I started out with Amarula on ice and some finger foods and read up on the current state of events in Bangkok as well as looked up a few things to do in Boracay while trying to catch up on my Facebook messages. I was also trying to get a hold of the tour guide in Cairo that I was supposedly meeting up with at the airport in the morning, but I have not had a definitive confirmation from him just yet - that was a bit nerve-wrecking, but eventually I got an email back from him stating that he will be at the airport bright and early when I arrive. As the dinner time rolled in, a few hot meal choices showed up but the notable thing was that I was able to stay away from the velvet cake - yes I was pretty proud of myself for staying strong.
I left the lounge after they started boarding the flight so I got there once everyone else was already on board. As soon as I walked in, I did not get a good feeling. EgyptAir's A330-200 business class configuration apparently does not have the overhead bins over the middle seats meaning that there was very little storage room, further made worse by all of the crew junk stowed in there already. I had to go back to economy cabin to find the place for my backpack. Once I settled in, I watched in disbelief as the old, short purser-hawk was making the rest of the flight attendants literally cram passenger's luggage together (in business!!!) to free up some room. WTH???
The seats looked like the plain old business class seats one would encounter on a domestic flight in the US. They did have some recline and a footrest making them barely bearable - but, heck, I still had much better legroom than in economy so I will that one slide. There was no usual bottle of water at each seat, no magazine to detail IFE offerings, no earplugs or hand lotion in the very plain looking travel kit. They did pass out the towelettes before takeoff, but they were barely warm. As all of that was not enough, there was a constant retching noise (very loud and annoying) in the back of the biz class during taxi. Wow…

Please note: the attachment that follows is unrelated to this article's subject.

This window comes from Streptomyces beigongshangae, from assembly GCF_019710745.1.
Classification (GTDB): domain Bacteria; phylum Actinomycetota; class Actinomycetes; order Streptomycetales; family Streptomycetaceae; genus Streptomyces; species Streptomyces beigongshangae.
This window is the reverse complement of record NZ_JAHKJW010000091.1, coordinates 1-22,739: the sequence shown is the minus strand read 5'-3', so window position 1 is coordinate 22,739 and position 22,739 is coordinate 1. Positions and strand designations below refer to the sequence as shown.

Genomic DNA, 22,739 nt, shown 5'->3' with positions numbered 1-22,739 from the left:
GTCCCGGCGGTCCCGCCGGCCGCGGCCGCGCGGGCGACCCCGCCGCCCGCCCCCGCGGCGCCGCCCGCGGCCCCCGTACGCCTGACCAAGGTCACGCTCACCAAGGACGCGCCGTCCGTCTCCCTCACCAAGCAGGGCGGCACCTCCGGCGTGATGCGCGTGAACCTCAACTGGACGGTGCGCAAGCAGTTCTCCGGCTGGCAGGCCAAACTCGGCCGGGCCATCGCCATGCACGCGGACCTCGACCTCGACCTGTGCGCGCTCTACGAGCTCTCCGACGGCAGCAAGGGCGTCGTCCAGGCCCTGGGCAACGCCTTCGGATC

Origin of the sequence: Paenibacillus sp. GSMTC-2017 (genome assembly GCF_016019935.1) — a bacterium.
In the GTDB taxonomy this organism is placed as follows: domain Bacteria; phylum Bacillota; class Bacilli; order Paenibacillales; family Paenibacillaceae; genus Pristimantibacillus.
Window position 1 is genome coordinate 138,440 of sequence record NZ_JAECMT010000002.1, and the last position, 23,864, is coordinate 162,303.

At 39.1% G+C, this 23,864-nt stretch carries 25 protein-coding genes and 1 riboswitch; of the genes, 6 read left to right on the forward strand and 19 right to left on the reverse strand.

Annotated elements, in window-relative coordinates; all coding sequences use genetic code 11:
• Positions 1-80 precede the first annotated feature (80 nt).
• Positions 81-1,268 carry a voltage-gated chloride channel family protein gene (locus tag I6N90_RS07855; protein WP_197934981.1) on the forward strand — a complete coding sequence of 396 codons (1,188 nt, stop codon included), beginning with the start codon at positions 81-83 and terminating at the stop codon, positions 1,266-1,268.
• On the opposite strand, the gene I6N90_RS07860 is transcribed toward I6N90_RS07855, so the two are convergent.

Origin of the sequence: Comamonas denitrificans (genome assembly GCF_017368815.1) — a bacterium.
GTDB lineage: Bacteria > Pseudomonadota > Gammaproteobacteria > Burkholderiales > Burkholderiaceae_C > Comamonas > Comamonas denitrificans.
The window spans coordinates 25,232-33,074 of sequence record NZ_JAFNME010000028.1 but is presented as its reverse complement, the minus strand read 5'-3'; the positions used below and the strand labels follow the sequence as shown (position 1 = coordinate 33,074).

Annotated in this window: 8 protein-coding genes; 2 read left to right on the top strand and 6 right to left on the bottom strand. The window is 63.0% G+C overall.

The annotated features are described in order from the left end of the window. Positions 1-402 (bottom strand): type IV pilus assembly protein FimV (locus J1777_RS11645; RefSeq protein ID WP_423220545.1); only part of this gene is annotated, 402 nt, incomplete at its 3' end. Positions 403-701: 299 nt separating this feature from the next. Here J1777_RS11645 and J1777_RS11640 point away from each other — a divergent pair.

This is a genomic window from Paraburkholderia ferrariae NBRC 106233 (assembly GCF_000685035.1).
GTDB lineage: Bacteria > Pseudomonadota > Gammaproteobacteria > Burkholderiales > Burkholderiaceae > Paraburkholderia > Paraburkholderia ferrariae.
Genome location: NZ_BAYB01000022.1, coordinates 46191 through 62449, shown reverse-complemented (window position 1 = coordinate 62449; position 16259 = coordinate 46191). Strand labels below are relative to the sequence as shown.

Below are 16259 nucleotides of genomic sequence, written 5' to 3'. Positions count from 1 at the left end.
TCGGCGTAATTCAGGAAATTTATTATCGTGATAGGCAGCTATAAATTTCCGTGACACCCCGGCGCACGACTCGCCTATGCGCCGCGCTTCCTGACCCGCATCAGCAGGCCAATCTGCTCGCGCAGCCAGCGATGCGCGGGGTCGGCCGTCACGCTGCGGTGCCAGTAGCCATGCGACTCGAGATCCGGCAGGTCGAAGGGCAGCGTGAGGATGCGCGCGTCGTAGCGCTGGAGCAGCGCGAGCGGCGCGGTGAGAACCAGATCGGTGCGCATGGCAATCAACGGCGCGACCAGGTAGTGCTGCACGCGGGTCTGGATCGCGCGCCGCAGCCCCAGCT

There were not many choices for dinner - beef, chicken, or get lost as well as no alcohol served on the flight. Lastly, I thought it was nice that they had a set of stickers in the travel kit that you could attach to your seat to indicate whether you wanted to be woken up for breakfast. But, they managed to mess that one up as well - I put the sticker on to show that I just want to sleep, but was still woken up for a crappy breakfast.
I was dreading the EgyptAir experience after reading nothing but awful reviews on Flyertalk, but I did not have a choice as for some reason South African does not fly to Egypt. Unfortunately, my experience did confirm all those bad things. As if they were touting us, the inflight magazine kept mentioning how they were named the best business class airline in Africa for 2011. I have no idea why - in my experience, they compare to South African as Ryan Air would compare to British Airways…
EgyptAir Arrival Lounge In Cairo
Unlike Lufthansa and South African Airways (EgyptAir's Star Alliance partners), EgyptAir does not have a lounge set up for arriving business class passengers at Cairo airport so I did not get a chance to freshen up a bit upon my arrival. Oh well, Mohammed was already waiting for me at the airport to take me on a day tour around Cairo.